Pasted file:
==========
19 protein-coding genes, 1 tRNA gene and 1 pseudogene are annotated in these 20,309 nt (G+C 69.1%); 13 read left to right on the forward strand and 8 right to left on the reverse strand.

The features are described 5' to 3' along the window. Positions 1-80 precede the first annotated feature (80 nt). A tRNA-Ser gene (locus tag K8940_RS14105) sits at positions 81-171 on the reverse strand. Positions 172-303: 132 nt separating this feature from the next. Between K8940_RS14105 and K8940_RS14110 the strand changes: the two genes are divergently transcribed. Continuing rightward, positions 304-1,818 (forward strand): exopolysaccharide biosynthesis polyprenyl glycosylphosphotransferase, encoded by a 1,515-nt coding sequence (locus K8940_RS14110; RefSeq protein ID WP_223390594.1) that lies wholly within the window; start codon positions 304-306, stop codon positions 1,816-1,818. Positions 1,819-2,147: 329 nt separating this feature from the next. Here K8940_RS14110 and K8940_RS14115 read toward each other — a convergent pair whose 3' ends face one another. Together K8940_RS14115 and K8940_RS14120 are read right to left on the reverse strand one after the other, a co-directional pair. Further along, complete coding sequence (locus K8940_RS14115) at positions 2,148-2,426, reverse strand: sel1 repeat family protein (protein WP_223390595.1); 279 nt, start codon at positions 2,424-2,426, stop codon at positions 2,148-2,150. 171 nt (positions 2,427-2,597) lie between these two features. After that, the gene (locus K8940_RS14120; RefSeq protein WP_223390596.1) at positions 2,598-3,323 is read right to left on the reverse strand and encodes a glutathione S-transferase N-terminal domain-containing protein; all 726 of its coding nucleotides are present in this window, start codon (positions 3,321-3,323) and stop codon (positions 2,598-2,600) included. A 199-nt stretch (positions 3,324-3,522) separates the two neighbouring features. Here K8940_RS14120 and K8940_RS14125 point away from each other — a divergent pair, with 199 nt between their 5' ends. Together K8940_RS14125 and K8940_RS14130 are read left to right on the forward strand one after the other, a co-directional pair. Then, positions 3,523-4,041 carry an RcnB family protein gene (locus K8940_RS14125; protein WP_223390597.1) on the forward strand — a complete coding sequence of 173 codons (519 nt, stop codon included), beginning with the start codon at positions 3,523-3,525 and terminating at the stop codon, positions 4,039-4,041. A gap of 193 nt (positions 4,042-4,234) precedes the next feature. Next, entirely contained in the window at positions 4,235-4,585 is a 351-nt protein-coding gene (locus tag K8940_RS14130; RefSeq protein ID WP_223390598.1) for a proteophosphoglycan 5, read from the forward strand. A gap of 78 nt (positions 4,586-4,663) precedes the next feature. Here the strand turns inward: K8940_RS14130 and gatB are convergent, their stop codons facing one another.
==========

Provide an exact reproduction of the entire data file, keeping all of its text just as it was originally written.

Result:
19 protein-coding genes, 1 tRNA gene and 1 pseudogene are annotated in these 20,309 nt (G+C 69.1%); 13 read left to right on the forward strand and 8 right to left on the reverse strand.

The features are described 5' to 3' along the window. Positions 1-80 precede the first annotated feature (80 nt). A tRNA-Ser gene (locus tag K8940_RS14105) sits at positions 81-171 on the reverse strand. Positions 172-303: 132 nt separating this feature from the next. Between K8940_RS14105 and K8940_RS14110 the strand changes: the two genes are divergently transcribed. Continuing rightward, positions 304-1,818 (forward strand): exopolysaccharide biosynthesis polyprenyl glycosylphosphotransferase, encoded by a 1,515-nt coding sequence (locus K8940_RS14110; RefSeq protein ID WP_223390594.1) that lies wholly within the window; start codon positions 304-306, stop codon positions 1,816-1,818. Positions 1,819-2,147: 329 nt separating this feature from the next. Here K8940_RS14110 and K8940_RS14115 read toward each other — a convergent pair whose 3' ends face one another. Together K8940_RS14115 and K8940_RS14120 are read right to left on the reverse strand one after the other, a co-directional pair. Further along, complete coding sequence (locus K8940_RS14115) at positions 2,148-2,426, reverse strand: sel1 repeat family protein (protein WP_223390595.1); 279 nt, start codon at positions 2,424-2,426, stop codon at positions 2,148-2,150. 171 nt (positions 2,427-2,597) lie between these two features. After that, the gene (locus K8940_RS14120; RefSeq protein WP_223390596.1) at positions 2,598-3,323 is read right to left on the reverse strand and encodes a glutathione S-transferase N-terminal domain-containing protein; all 726 of its coding nucleotides are present in this window, start codon (positions 3,321-3,323) and stop codon (positions 2,598-2,600) included. A 199-nt stretch (positions 3,324-3,522) separates the two neighbouring features. Here K8940_RS14120 and K8940_RS14125 point away from each other — a divergent pair, with 199 nt between their 5' ends. Together K8940_RS14125 and K8940_RS14130 are read left to right on the forward strand one after the other, a co-directional pair. Then, positions 3,523-4,041 carry an RcnB family protein gene (locus K8940_RS14125; protein WP_223390597.1) on the forward strand — a complete coding sequence of 173 codons (519 nt, stop codon included), beginning with the start codon at positions 3,523-3,525 and terminating at the stop codon, positions 4,039-4,041. A gap of 193 nt (positions 4,042-4,234) precedes the next feature. Next, entirely contained in the window at positions 4,235-4,585 is a 351-nt protein-coding gene (locus tag K8940_RS14130; RefSeq protein ID WP_223390598.1) for a proteophosphoglycan 5, read from the forward strand. A gap of 78 nt (positions 4,586-4,663) precedes the next feature. Here the strand turns inward: K8940_RS14130 and gatB are convergent, their stop codons facing one another.